FDIC Settles Payday Lending Lawsuit and Issues Summarizing Policy Statement

On May 22, the Federal Deposit Insurance Corporation (“FDIC”) announced that it had resolved the litigation of Advance America et al. v. FDIC et al. in the U.S. District Court for the District of Columbia.  In that case, the plaintiffs alleged that the FDIC and the Office of the Comptroller of the Currency overstepped their regulatory authority in connection with a 2013 initiative by the U.S. Department of Justice known as “Operation Choke Point.”  Under Operation Choke Point, federal regulators investigated banks servicing targeted business sectors, including payday lending.  Advance America Cash Advance and its co-plaintiffs asserted that FDIC officials acted to cut off payday lending businesses’ access to U.S. banks and financial services.
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U.S. Developments

Regulatory Updates

 FinCEN Issues Advisory on FATF’s Updated Recommendations

On October 31, FinCEN published an advisory on the international Financial Action Task Force’s (FATF’s) updated list of jurisdictions with serious regulatory deficiencies in anti-money laundering and combatting the financing of terrorism (AML/CFT). The advisory focused on North Korea (DPRK) and Iran, and FinCEN reminded financial institutions of their obligations when dealing with those jurisdictions.


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FINRA Issues a Regulatory Notice for Firms to Let FINRA Know About Digital Asset Activities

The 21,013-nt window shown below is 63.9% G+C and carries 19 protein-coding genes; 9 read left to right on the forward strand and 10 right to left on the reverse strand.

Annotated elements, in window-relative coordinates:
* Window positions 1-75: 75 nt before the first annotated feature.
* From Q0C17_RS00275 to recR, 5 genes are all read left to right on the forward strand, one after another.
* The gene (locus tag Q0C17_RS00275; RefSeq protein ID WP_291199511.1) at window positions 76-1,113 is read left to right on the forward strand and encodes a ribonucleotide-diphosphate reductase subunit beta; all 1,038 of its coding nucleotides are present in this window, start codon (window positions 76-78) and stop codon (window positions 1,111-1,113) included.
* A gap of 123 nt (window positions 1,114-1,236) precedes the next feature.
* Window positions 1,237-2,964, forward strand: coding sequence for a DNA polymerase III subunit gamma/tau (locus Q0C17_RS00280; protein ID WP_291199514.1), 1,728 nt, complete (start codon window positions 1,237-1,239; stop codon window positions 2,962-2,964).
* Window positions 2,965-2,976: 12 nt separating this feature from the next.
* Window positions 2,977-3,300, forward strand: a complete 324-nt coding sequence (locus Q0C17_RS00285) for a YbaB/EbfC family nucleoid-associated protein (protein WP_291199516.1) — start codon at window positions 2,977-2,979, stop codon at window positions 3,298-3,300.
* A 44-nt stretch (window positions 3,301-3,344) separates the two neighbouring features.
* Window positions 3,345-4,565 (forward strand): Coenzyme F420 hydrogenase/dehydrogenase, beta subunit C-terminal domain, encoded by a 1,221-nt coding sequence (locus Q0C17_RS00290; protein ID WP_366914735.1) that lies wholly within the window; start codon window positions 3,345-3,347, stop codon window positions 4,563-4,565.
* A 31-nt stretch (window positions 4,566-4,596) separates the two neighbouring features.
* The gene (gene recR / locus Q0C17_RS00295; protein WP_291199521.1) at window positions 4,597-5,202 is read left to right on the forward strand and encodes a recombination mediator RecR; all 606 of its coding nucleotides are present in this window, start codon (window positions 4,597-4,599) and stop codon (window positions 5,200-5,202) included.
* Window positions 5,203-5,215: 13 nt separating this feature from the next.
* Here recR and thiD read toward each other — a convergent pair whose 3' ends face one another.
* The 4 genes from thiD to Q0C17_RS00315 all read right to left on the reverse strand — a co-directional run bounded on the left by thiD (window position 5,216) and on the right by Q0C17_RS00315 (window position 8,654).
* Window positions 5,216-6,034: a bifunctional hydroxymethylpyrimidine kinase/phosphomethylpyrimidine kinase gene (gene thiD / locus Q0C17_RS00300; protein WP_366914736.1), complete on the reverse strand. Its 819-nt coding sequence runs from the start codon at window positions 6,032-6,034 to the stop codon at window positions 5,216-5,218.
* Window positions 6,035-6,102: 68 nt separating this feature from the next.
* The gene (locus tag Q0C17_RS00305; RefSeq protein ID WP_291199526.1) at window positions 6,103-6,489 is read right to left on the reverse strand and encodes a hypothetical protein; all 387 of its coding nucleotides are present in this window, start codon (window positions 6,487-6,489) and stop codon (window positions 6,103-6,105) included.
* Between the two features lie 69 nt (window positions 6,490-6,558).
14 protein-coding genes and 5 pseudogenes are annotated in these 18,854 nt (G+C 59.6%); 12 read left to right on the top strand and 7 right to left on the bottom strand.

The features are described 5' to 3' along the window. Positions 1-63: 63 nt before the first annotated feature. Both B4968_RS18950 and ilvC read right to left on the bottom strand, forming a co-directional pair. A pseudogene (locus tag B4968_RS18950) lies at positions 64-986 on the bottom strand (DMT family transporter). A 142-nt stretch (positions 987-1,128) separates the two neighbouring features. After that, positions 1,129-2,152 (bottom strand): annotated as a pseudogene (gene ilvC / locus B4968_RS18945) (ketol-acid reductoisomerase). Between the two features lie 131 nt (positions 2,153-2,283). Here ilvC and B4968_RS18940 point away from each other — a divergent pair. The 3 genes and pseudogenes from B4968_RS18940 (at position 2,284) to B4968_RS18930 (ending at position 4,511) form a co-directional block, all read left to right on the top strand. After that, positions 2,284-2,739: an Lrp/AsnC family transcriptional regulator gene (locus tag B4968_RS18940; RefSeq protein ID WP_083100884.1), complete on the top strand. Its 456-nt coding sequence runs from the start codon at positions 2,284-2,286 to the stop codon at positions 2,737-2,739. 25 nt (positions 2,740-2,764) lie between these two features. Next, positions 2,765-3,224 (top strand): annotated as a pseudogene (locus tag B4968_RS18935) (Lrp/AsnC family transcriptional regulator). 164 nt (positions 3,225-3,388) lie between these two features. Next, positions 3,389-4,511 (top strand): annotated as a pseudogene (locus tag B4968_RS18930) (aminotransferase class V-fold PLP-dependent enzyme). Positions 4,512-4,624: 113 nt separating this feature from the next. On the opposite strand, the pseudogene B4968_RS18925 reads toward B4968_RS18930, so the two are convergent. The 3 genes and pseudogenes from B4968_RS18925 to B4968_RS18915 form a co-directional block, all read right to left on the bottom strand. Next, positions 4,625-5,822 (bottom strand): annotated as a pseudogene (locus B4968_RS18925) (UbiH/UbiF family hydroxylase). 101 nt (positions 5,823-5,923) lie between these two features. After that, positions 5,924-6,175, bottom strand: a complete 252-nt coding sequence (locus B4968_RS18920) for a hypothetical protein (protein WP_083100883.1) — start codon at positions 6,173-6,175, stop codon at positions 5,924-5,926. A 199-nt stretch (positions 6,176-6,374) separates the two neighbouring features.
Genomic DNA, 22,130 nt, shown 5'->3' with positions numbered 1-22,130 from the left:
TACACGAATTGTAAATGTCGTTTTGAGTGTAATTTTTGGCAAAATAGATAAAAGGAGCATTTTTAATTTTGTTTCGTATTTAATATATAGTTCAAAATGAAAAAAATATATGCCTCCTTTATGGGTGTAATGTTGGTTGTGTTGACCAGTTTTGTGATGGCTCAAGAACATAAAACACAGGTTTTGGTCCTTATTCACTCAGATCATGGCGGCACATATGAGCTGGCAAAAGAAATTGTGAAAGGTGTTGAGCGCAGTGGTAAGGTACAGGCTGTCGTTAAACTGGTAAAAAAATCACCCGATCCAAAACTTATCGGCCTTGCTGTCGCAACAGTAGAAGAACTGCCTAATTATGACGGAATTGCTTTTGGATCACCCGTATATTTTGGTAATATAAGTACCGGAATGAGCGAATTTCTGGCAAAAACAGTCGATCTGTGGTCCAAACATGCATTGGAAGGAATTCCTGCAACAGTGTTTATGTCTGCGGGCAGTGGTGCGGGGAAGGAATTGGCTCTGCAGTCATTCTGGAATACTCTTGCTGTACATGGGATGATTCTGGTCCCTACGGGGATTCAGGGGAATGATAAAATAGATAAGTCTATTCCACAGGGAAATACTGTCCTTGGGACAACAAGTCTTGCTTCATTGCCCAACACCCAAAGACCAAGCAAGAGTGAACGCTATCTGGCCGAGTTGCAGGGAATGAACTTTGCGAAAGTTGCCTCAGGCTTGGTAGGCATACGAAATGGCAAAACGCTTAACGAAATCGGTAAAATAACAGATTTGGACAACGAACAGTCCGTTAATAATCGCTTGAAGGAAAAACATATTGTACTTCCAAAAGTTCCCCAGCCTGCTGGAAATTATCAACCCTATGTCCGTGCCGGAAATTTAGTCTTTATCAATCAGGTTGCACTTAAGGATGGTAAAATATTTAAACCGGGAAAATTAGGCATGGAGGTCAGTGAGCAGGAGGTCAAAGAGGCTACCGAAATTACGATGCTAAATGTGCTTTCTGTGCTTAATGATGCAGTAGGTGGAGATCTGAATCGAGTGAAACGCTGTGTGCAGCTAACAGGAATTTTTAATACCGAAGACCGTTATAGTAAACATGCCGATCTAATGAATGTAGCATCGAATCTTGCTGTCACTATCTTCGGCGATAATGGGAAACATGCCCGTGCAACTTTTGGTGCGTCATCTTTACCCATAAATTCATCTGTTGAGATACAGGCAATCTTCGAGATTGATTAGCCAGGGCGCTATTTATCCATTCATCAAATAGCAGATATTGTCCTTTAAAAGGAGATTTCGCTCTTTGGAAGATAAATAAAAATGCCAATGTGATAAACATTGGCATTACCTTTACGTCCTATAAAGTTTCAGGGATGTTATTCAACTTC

On July 6, the Financial Industry Regulatory Authority (“FINRA”), a self-regulatory organization that primarily oversees the regulation of broker-dealers, issued a new Regulatory Notice to encourage firms to notify FINRA if they engage in activities related to digital assets.

For

On February 6, 2018, the United States Senate Committee on Banking, Housing and Urban Affairs conducted a hearing entitled “Virtual Currencies: The Oversight Role of the U.S. Securities and Exchange Commission and the U.S. Commodity Futures Trading Commission.” Hearing. The Chairman of the U.S. Securities and Exchange Commission (SEC), Jay Clayton, and the Chairman of the U.S. Commodity Futures Trading Commission (CFTC), J. Christopher Giancarlo, provided testimony.

The hearing comes at a time when both agencies are increasingly active in the virtual currency space. Most notably, the SEC has provided extensive guidance and taken enforcement action against certain “initial coin offerings” for violations of the U.S. securities laws. Similarly, the CFTC has taken enforcement actions against fraudulent schemes, as well as overseeing the launch of Bitcoin futures contracts. For further information on these actions, please consult virtualcurrencyreport.com. The testimony from both agencies follows on public statements by both Chairmen, including most recently a joint op-ed published in the Wall Street Journal.
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On December 15, 2017, the U.S. Commodity Futures Trading Commission (the “CFTC”) issued a proposed interpretation of the term “actual delivery” as used in the provision of the Commodity Exchange Act (the “CEA”) that grants the CFTC explicit authority to oversee the marketplace for “retail commodity transactions”. This is the first blog posting in a